Updated on February 29, 2016
For a long time I’ve been seeking value & validation in the wrong places. I thought that to be successful you had to have a fancy job title, great salary, fancy cars & a nice house. I worked hard to educate myself to a high standard. I have two university degrees (A Masters & a bachelors). Up until a few years ago I lived in a four bedroom town house. I drove a Mercedes. I bought all of the latest gadgets & gizmos. Rather than feeling validated with all this stuff & achievement, I felt lost. I felt like I was living someone else’s life. Living someone else’s dream.
From the outside it would have appeared that I had everything. The truth is I was running up massive debt’s working harder than ever & not really achieving anything I initially set out to achieve. The strange thing is, I can’t actually pinpoint exactly when it all went wrong, but I think for me it was a combination of too much social media, FOMO (fear of missing out) and earning a little more money than I used to.
Going right back to when I was a child, I had very little. I would make do a lot & our family in comparison to most other families would have been classed as quite poor. We had money to eat & pay the bills but nothing extra. I never really had much but what I did have I treasured.
My first real computer (the one that got me into computing in a big way) was an Amiga 1200. I used to deliver huge bundles of news papers to pay for it. I saved for months. It would take me 2 nights to deliver 360 newspapers and I would make £6.50 a week. I treasured that Amiga 1200 so much and it really inspired me & got me started in the world of IT. The next machine I had was a 386 which was donated to me and then my big rig was a Cyrix 300Mhz processor powered machine. Cyrix are long out of business but it was a pentium alternative and whilst not the fastest machine it taught me so much.
Contrast this to later in life, when I had iPhone’s, iMac’s, Macbook’s and a plethora of tech. Most of which was bought on finance or on a whim and non of which influenced me as much as this early kit which I had to fight for. I put a lot of money into this kit but no value.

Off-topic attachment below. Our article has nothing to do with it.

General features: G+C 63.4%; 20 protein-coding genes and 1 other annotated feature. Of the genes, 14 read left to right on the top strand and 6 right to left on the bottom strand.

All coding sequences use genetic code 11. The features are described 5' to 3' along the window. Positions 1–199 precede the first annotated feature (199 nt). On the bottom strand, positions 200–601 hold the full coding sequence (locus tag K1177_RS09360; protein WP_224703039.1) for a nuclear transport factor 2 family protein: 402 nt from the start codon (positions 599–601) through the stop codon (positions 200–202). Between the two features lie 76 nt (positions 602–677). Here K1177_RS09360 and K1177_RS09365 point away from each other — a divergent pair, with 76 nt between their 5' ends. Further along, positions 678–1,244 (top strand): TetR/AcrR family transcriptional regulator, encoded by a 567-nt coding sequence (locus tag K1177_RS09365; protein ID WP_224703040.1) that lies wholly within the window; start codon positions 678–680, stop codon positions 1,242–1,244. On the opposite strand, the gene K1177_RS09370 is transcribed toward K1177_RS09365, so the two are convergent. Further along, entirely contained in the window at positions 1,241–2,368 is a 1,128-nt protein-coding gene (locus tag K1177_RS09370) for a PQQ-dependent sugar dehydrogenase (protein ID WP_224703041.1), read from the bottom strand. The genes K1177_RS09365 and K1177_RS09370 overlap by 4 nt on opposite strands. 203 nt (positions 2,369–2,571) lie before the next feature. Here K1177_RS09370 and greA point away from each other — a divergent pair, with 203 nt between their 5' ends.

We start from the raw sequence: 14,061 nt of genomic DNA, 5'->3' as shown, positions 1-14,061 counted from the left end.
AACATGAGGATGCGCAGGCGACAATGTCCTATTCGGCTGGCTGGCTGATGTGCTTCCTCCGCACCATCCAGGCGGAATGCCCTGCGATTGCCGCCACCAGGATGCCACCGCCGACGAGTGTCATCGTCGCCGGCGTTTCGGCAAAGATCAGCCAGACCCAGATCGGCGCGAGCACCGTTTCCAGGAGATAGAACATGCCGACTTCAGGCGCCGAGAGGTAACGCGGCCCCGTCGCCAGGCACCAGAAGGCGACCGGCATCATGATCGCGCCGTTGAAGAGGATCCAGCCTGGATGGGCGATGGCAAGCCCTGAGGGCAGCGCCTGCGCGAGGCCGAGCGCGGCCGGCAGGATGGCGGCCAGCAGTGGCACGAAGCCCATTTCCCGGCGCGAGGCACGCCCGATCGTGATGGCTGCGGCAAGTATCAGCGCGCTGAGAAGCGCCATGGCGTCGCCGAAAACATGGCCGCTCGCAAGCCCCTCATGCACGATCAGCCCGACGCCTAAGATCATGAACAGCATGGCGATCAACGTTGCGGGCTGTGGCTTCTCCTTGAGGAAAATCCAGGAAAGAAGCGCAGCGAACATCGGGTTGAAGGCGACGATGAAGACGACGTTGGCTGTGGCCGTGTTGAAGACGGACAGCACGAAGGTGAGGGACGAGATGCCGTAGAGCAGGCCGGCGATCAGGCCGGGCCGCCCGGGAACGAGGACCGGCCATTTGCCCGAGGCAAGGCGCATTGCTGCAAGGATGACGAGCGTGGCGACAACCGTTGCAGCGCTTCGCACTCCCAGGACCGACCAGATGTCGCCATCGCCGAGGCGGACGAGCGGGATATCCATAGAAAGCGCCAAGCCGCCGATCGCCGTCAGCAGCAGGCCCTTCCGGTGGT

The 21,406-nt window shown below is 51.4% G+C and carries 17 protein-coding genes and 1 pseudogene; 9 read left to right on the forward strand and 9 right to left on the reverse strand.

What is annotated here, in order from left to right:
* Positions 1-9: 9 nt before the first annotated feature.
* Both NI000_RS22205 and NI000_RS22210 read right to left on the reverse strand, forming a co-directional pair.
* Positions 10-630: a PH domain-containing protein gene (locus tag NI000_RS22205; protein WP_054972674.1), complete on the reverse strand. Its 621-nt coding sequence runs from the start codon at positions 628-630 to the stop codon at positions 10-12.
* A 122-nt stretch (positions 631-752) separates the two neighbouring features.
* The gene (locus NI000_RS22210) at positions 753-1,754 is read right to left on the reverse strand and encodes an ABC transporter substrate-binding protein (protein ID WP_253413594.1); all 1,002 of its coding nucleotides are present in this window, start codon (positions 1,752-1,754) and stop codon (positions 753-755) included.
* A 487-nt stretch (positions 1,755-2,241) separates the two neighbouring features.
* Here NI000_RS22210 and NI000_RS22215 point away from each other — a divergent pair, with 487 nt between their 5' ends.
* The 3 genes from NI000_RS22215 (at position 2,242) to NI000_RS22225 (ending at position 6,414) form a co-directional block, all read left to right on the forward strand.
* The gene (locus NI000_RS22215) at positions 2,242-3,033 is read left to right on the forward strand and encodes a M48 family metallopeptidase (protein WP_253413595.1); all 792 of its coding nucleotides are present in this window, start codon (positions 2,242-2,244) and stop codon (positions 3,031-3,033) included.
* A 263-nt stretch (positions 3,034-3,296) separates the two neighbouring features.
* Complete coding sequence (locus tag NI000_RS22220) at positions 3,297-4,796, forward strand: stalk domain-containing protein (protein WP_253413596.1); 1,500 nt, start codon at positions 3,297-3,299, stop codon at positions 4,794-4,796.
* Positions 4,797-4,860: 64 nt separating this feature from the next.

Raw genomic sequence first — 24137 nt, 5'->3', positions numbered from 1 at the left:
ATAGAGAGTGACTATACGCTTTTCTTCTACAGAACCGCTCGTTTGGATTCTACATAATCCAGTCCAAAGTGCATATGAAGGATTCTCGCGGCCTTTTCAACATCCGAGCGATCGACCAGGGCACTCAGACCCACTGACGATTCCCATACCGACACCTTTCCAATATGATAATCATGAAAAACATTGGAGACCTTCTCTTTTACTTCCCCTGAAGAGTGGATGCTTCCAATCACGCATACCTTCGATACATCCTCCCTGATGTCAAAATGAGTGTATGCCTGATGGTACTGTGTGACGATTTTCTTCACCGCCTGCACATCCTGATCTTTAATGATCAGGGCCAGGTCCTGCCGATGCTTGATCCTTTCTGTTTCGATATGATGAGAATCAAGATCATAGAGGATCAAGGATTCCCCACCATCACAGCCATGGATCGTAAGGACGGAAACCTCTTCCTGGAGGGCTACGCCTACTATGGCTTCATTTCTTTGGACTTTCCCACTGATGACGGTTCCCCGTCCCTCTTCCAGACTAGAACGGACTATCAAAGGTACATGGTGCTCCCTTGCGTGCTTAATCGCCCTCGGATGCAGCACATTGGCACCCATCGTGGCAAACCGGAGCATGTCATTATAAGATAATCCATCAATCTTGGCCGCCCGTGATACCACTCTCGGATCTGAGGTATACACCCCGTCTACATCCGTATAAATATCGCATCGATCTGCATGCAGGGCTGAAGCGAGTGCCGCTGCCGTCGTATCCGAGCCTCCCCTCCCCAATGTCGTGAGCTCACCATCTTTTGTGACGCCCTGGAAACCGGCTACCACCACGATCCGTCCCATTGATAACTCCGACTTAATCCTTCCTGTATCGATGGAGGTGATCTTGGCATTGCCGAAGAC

I have loads of examples of this kind of thing. As a student I lived on hardly any money. Without parent’s to help me through University I scraped by on a very minimal financial existence but lived a very full life & I was so productive & happy. Again I didn’t have all the latest kit but I would beg, borrow & make do with all of the computer kit I could get my hands on & I never felt like I was missing anything.
Somewhere along the way this all changed and I got flash. I went from only having a bicycle, to a lease car, to a 4X4 to a fancy Mercedes estate. The same with the houses, which went from a crummy one bed apartment, to a nice apartment, to a two bedroom house then a three bedroom and onto a four bedroom quasi mansion. I was still the same person as was my wife. We still had the same needs & the same passions, but we became distracted & started placing value in the wrong things.
Up until the point in which we got into huge amounts of debt acquiring crap we didn’t need, I would have placed my value in my eagerness to always learn, to always study & seek out information. I would also place my value in being a reliable friend, a trustworthy friend, a caring person & someone who always had time for others. I was the kind of laid back person most of us will meet along the way in life. I was always surrounded by people & I always seemed to be a social anchor, with people looking to me for leadership & organisation. Around 2008 when things started to change I had so many amazing people in my life who I would class as close friends. I had the best, real social network. Then things started to change.